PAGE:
In conjunction with Art Basel Hong Kong, Loro Piana—one of the world’s most prestigious cashmere and luxury fabric manufacturers—pays homage to its most renowned material known as The Gift of Kings.

It’s quite a bold name but it represents an incredibly fine, feather-light and rare wool sourced by Loro Piana through a 30-year-long collaboration with a selection of Merino sheep breeders in Australia and New Zealand. This material, measuring only 12 microns (one thousandth of a millimeter), is far finer than cashmere and only available in very limited quantities, meaning it’s quite extraordinary that it was used as the principal source material for this installation.


Hardly cricket, more thicket but

April 2, 2018

Australian cricketers cheated by sandpapering the ball in the test against South Africa. That was wrong.

The players involved have been punished. Captain Steve Smith and his deputy David Warner have lost their positions and been banned for a year, Cameron Bancroft, who wielded the sandpaper has been banned for 9 months and their coach Darren Lehmann has resigned. That is right.

Team sponsors have withdrawn their support. That is understandable.

The sandpapering certainly wasn’t cricket. It was more thicket with the emphasis on thick.

But the vilification of the men seems to be over the top and the reaction to their actions lacks perspective.

Cheating is wrong and should be punished.

But unlike a lot of ethical and moral lapses and crimes where the victims are innocent, the people most hurt by this cheating are the wrong-doers themselves.

They’ve lost their reputations, a lot of money and possibly even their careers.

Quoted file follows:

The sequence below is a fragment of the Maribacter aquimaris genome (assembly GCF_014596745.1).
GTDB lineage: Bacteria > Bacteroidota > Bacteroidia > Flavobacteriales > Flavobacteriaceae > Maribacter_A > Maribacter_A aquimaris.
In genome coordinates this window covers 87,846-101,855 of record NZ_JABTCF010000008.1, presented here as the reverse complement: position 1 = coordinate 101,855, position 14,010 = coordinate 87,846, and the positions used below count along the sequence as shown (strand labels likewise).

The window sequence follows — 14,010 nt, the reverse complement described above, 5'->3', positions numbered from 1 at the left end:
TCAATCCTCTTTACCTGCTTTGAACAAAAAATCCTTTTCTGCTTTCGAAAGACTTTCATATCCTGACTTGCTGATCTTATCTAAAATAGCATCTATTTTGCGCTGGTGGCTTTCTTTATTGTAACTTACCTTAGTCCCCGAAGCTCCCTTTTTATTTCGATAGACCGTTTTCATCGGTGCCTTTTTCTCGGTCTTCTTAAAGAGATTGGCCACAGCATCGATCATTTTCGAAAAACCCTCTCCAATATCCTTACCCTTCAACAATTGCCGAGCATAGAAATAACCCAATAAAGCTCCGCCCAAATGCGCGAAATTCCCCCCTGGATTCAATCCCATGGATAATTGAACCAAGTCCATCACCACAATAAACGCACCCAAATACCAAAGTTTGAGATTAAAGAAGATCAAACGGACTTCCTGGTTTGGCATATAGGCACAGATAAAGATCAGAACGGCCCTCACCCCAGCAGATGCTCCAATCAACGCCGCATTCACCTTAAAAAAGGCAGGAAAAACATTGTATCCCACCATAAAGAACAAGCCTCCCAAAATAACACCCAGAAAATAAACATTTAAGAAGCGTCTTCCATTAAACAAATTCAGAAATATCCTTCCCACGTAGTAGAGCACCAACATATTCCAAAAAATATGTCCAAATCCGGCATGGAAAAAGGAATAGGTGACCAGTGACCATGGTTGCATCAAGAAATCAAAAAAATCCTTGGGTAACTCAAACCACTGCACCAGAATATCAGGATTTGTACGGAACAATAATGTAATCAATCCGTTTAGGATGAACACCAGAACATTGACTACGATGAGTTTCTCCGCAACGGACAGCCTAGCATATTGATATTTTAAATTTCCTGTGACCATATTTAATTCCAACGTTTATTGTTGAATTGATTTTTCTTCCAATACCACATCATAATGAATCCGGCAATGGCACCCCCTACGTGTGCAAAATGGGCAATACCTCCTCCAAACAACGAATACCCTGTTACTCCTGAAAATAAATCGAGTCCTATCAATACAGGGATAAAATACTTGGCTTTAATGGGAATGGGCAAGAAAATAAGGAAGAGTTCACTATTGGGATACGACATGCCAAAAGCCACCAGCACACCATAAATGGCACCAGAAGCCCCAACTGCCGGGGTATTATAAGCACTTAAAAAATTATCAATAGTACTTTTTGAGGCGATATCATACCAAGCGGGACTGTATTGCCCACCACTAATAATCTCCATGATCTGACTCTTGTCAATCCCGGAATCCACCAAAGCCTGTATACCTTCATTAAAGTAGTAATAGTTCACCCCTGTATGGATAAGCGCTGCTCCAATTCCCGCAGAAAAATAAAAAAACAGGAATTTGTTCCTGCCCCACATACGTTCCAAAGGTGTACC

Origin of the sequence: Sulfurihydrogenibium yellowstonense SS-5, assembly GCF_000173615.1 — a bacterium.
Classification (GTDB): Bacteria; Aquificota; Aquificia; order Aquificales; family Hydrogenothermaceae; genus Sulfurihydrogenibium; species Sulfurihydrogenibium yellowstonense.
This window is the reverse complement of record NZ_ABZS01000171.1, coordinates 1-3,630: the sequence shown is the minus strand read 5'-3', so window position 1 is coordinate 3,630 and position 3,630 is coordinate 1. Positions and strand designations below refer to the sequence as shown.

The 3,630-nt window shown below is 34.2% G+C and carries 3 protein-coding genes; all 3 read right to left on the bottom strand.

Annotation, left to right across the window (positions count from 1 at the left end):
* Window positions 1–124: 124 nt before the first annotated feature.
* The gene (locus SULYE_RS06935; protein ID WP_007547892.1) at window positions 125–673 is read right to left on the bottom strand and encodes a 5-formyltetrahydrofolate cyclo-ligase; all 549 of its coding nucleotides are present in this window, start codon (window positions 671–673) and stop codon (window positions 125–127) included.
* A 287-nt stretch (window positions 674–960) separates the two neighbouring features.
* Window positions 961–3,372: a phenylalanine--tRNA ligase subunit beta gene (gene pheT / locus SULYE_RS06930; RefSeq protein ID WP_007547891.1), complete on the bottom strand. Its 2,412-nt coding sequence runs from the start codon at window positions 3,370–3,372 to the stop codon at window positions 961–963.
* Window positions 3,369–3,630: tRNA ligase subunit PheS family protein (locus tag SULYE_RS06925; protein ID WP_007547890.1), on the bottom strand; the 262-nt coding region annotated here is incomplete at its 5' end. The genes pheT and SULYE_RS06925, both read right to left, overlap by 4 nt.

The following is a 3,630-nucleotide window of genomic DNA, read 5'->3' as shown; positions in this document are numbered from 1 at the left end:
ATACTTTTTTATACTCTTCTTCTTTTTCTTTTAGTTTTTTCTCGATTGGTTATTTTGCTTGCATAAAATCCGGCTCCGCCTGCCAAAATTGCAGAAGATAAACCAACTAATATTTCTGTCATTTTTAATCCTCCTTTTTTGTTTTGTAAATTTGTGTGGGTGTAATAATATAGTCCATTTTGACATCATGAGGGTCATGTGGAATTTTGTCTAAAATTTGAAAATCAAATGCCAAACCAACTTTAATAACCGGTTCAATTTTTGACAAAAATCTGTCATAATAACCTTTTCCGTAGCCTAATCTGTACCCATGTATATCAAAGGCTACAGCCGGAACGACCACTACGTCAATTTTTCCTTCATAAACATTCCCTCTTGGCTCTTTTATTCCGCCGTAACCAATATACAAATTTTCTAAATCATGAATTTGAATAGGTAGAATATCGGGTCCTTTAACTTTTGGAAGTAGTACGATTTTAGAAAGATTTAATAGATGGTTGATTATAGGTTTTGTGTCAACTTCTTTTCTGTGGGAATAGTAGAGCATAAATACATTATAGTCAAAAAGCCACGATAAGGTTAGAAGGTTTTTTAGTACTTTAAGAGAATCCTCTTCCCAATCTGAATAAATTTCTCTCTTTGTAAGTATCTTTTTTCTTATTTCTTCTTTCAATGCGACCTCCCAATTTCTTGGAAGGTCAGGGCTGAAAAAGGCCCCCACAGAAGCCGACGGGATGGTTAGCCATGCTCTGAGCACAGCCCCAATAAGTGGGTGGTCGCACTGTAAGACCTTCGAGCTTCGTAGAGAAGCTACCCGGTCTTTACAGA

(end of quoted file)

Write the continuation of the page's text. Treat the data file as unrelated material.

They should now be left to live with the consequences of their actions. Cricketers should reflect on what happened and use the lessons to improve the game and the behaviour of players.

And the rest of us should direct our indignation where it might right a wrong or help the wronged.


Quote of the day

April 2, 2018

Just living is not enough… one must have sunshine, freedom, and a little flower.  – Hans Christian Andersen who was born on this day in 1805.


April 2 in history

April 2, 2018

742 Charlemagne was born (d. 814).

1453  Mehmed II begins his siege of Constantinople (Istanbul).

1513 Juan Ponce de Leon set foot on Florida, becoming the first European known to do so.

1743 Thomas Jefferson, 3rd President of the United States, was born  (d. 1826).

1755 Commodore William James captured the pirate fortress of Suvarnadurg on west coast of India.

1792 The Coinage Act was passed establishing the United States Mint.

1801 Napoleonic Wars: Battle of Copenhagen – The British destroyed the Danish fleet.

1805 Hans Christian Andersen, Danish writer, was born  (d. 1875).

1810  Napoleon Bonaparte married Archduchess Marie Louise of Austria.

1814 Erastus Brigham Bigelow, American inventor, was born (d. 1879).

1840 Émile Zola, French novelist and critic, was born  (d. 1902).

1863 Richmond Bread Riot: Food shortages incited hundreds of angry women to riot in Richmond, Virginia and demand that the Confederate government release emergency supplies.

1865 American Civil War: The Siege of Petersburg was broken – Union troops capture the trenches around Petersburg, Virginia, forcing Confederate General Robert E. Lee to retreat.

1865 – American Civil War: Confederate President Jefferson Davis and most of his Cabinet fled the Confederate capital of Richmond, Virginia.

1875 Walter Chrysler, American automobile pioneer, was born  (d. 1940).

1900 US Congress passed the Foraker Act, giving Puerto Rico limited self-rule.